I recently attended what I thought would be a music concert by a well-known Greek artist, I won’t say which one, suffice it to say that the event was not advertised in The National Herald, but it made me wonder why do these “producers” go to so much trouble to bring these incredibly talented singers to the United States and then expose them to complete disrespect in venues like catering halls where everyone is eating, drinking, and talking all through the night, mostly ignoring the performer on stage.
If the event is promoted as a concert, it should be a concert, not a dinner-dance or a sad imitation of a mediocre reception for a christening. I understood that the event was a benefit to raise money for a church, of which I am not a member, though some of my friends are, so the $125 ticket price was fine.
When I arrived and went to my assigned table, the three or four women seated at the head of the table treated me and my three friends very rudely, saying that they had six more friends coming and the seats were saved, suggesting we had made a mistake and pushing us to the far end of the table. Where was the famous Greek hospitality from these church-going ladies? I tried to be nice about it and even checked again in case I had misheard the table number the lady at the check-in desk gave me, but she confirmed that was the right table and there were plenty of seats for everyone. By the time food and drinks were being brought around, the noise level just from the people talking was already at a high level. I assumed once the first singer, a talented young lady from Greece, started singing, an hour and a half after the doors opened, they would stop talking, but they did not. The chatter lasted all night, even when the featured artist appeared and addressed the crowd, it was like no one even cared that he was there and that each person had paid to see him perform. From my seat, I could barely see the stage, and then when people started climbing on the stage to dance next to the singer and the band, I couldn’t see anything. Where was the respect for the artist, for the highly trained musicians, or even for the other audience members who came to hear the music, not a sing-a-long with the crowd?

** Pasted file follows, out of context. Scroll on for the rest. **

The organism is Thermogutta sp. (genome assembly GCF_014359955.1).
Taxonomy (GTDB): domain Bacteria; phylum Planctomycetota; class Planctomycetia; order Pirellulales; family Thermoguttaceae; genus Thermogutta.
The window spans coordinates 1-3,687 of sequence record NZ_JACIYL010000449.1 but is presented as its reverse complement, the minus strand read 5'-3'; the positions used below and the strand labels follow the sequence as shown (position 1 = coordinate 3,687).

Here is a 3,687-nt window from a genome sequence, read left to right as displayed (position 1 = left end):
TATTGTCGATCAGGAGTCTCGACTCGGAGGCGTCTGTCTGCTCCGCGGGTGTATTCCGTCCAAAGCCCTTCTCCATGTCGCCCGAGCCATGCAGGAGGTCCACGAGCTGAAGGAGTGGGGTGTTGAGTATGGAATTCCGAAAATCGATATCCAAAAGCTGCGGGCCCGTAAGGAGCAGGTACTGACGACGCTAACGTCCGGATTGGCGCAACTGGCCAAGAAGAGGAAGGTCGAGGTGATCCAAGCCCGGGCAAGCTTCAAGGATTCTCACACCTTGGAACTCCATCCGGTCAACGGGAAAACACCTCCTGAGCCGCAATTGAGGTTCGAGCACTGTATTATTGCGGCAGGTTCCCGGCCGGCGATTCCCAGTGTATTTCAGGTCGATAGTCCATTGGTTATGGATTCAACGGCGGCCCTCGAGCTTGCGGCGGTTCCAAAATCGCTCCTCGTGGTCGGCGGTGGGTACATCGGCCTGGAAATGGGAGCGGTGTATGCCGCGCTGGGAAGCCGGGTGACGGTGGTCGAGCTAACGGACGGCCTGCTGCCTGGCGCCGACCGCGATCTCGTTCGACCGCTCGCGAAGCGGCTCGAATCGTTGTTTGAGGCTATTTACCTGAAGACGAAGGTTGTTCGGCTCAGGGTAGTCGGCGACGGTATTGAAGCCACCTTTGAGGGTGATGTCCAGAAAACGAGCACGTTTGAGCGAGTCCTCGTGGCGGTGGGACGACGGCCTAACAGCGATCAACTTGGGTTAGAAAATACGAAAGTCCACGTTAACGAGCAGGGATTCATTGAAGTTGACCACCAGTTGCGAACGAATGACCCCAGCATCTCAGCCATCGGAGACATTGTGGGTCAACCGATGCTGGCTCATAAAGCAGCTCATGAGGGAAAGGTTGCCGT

I did not pay to see drunk audience members climb on stage and demonstrate how badly they dance while the poor musicians are trying to perform or to take selfies with the singer in the middle of a song, or to watch people lighting up cigars and cigarettes, puffing away in clear violation of the anti-smoking laws, while renowned artists are trying to breath and sing just inches away.
From what I could see, the musicians did not mind, but they should. It shows such a lack of respect for their years and years of training and hard work that I can’t imagine they earn enough money during “tours” such as these to justify subjecting themselves to what I view as abuse.
I am glad the event was not advertised in TNH, it probably saved many more music fans from the frustration of trying to hear their favorite singer over all the chaos. I’m sure many people there had a wonderful time, letting their hair down and making fools of themselves, grown men at an advanced age climbing on tables and dancing, but don’t call this a concert. If people want the bouzoukia or skiladika, that’s fine, just don’t pretend anyone will be able to hear the music or appreciate it. Next time, I will avoid any “concerts” that are not held in an actual concert venue. Lesson learned.
New York, NY